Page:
The other big crab I have will go in my sump, he has never bothered anything and until I see him killing something I will not get rid of him.. the stone crab will have to do probably... we will see I hate killing animals in general

Bart will be calling over on saturday, can't wait now!

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15 Jan 2016 22:45 #64 by carlowchris (chris)

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16 Jan 2016 09:50 #65 by Bohrio (Alex Rodriguez)
Indeed! today is the day, long day as well, lots to do!

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16 Jan 2016 11:23 #66 by robert (robert carter)

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16 Jan 2016 21:20 #67 by Bohrio (Alex Rodriguez)
Thanks guys

Ok so the tank is finally in. I still have to finish a few bits and bobs like plumbing, aligning doors and fixing up cabling etc but I will get there eventually. I am in no rush to start putting things in it as I havent decided on the rock landscape (not even the rock that I will be using) and even if I had I wont be ordering it until next month.

I have to say that Bart has been great to work with. He has been very patient for the last 4 months and today was no exception. Tank looks great and I am very happy with the end result.

So a few pictures.

Tank here in the living room while we were bring up the cabinet and rest of the stuff!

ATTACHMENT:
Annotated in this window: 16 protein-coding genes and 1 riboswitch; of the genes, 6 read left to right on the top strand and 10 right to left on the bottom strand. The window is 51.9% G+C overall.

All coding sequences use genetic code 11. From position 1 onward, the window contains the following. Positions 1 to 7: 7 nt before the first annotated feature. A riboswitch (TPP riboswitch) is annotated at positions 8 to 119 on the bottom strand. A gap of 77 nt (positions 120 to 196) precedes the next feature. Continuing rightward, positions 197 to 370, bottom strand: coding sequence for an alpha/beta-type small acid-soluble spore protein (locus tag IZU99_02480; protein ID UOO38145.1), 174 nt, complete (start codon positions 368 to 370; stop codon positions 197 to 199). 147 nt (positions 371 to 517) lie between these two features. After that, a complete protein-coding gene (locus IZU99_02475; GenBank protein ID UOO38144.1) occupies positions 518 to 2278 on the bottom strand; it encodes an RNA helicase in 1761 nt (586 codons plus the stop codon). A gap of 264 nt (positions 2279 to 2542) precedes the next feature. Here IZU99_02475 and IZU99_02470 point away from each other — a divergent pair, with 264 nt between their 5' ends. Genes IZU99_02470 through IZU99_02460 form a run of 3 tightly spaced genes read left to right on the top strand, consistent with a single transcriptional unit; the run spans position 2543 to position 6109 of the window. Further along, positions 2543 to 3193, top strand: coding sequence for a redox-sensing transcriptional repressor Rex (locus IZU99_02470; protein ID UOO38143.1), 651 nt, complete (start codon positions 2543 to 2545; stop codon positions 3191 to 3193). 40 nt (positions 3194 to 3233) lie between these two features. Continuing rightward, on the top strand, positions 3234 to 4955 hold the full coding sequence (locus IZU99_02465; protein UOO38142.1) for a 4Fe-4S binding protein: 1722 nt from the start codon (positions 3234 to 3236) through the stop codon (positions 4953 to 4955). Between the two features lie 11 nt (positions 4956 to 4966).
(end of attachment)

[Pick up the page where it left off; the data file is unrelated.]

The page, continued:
Tank on the cabinet without the covers etc


We were only myself and Bart so moving a 100 kg tank (at least) was no easy task and it would have been much more complicated if it wasnt for this little fella here... made our life so much easier


I asked him to built this thing to transport my tank but now he can use it for others as well... He had already though of it but wasnt sure he could find wheels strong enough but he did!

While the tank was in the middle of the room we did some of the plumbing, specially those bits that required gluing and would be of difficult access once the tank is full. We did the 3 drain pipes and the return up to the safety valve.

Every pipe drain and return have a pipe union for easy removal/cleaning. The return pipe has a ball valve to prevent water from the aquarium flowing back into it.